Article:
Take the 2-minute tour ×
Stack Overflow is a question and answer site for professional and enthusiast programmers. It's 100% free, no registration required.

This question already has an answer here:

In the following code, I would like to have a counter to keep track of the number of Person objects created. This code is not doing so, how would I accomplish that?

function Person(){
    this.name = "Peter";
    this.counter = this.counter + 1;
    alert(this.counter);
}

Person.prototype.counter = 0;

var p1 = new Person;
var p2 = new Person;
share|improve this question

marked as duplicate by James Allardice, Derek Henderson, nsgulliver, cadrell0, SteveP Jul 3 '13 at 14:02

This question has been asked before and already has an answer. If those answers do not fully address your question, please ask a new question.

    
Can somebody explain how this actually works. –  nepsdotin Sep 5 '11 at 11:35

5 Answers 5

up vote 21 down vote accepted
function Person(){
    this.name = "Peter";
    Person.counter++;
    alert(Person.counter);
}

Person.counter = 0;

var p1 = new Person();
var p2 = new Person();

Make the "static" variable a property of the Person function, rather than the prototype, and use Person instead of this inside the constructor.

This is possible because JavaScript functions are first-class (i.e. they are objects), so can have properties of their own.

Here's a working example of the above code.

share|improve this answer
    
3rd answer, but the most complete/correct. –  John Green Sep 5 '11 at 11:22

You can also make your counter variable "private", declaring it as local to a closure. It's the best way to have something similar to private - static variables:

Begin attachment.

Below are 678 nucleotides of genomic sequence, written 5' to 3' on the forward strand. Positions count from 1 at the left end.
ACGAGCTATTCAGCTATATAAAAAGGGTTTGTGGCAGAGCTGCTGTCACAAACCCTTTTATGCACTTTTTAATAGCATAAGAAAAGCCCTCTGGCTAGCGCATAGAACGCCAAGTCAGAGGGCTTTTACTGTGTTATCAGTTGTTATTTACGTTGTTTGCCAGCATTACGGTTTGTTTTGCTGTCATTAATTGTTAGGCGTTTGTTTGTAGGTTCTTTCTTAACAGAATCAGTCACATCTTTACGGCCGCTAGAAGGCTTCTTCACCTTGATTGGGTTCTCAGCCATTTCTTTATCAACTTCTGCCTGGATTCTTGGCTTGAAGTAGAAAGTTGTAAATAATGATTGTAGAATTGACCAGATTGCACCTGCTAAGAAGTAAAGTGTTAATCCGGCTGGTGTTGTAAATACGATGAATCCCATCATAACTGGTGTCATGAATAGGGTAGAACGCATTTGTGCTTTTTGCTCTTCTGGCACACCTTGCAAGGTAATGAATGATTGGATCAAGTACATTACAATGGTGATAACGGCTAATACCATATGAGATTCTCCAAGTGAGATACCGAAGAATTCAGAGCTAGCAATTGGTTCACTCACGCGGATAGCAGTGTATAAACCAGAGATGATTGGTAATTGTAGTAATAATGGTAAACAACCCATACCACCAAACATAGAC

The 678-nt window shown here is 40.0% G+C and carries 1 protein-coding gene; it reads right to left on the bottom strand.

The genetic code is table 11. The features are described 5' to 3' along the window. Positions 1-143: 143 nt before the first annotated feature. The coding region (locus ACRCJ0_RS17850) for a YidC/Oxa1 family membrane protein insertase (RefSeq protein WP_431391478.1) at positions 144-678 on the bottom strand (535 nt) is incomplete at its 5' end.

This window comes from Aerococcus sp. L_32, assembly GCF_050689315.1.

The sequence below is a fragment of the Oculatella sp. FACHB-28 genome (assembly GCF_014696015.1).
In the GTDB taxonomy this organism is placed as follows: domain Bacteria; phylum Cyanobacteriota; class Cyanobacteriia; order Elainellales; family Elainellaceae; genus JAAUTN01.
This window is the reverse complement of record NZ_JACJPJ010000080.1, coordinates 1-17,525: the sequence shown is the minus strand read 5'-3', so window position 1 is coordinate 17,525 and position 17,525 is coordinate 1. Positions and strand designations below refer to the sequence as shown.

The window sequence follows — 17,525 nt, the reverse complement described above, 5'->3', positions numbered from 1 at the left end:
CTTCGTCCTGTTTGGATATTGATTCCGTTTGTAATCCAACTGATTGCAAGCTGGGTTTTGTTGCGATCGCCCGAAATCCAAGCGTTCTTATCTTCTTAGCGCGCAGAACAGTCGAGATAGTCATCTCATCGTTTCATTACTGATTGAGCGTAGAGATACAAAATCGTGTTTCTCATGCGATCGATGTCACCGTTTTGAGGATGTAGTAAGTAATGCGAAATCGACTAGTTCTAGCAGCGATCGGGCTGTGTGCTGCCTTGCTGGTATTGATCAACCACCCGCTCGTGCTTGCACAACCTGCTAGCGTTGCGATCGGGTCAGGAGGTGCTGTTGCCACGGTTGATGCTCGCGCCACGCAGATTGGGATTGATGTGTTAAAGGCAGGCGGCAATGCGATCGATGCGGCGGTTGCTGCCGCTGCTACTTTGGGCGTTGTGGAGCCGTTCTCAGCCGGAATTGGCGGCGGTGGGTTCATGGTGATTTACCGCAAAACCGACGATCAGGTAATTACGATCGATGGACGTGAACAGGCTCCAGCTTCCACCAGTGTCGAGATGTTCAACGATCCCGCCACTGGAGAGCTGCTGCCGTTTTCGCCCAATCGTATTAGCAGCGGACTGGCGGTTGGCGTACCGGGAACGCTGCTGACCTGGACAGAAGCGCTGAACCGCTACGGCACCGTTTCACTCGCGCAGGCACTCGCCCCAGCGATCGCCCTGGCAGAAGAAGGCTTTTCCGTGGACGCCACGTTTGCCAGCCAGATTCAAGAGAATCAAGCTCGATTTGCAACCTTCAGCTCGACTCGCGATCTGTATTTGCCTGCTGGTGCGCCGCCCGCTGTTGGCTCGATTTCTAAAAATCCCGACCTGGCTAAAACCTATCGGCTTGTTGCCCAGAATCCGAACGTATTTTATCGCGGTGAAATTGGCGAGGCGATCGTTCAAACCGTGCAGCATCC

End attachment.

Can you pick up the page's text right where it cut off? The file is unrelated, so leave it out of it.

var Person = (function() {

    var counter = 0;

    return function() {
        counter++;
        this.name = "Peter";
        alert(counter);
    }
})();


var p1 = new Person();
var p2 = new Person();
share|improve this answer

There are no static properties. If you want you can store data on the Person function.

function Person(){
    this.name = "Peter";
    Person.counter++;
    alert(Person.counter);
}
share|improve this answer

For a static you can assign a property to the function object itself;

Person.counter = 0;

And within the constructor increment with;

Person.counter += 1;

You can also check-if-undefined and create Person.counter within the constructor

function Person(){
   if (typeof Person.counter === 'undefined')
      Person.counter = 0;
   else
      Person.counter += 1;
   ...
share|improve this answer

There is no such thing like static class variables/properties in js. The simplest approach is just us "class" function as namespace for static variables.

It means, just access in Person.count directly.

You can use closures as well, but actually in 90% cases it will be overkill. In modern browsers you also can redefine getter/setter function to wrap usage of Person.count and other "static" variables.

This snippet demonstrates the idea:

    function borrow(obj, borrowobj, fname) {
    obj.__defineGetter__(fname, function() {
         return borrowobj[fname]   
    })  

    obj.__defineSetter__(fname, function(val) {
             borrowobj[fname] = val      
    })
}

function Person() {
    borrow(this, Person, "count");
    this.count++
}

Person.count = 0;

new Person();
new Person();
var p = new Person();
alert(p.count);
share|improve this answer

Not the answer you're looking for? Browse other questions tagged or ask your own question.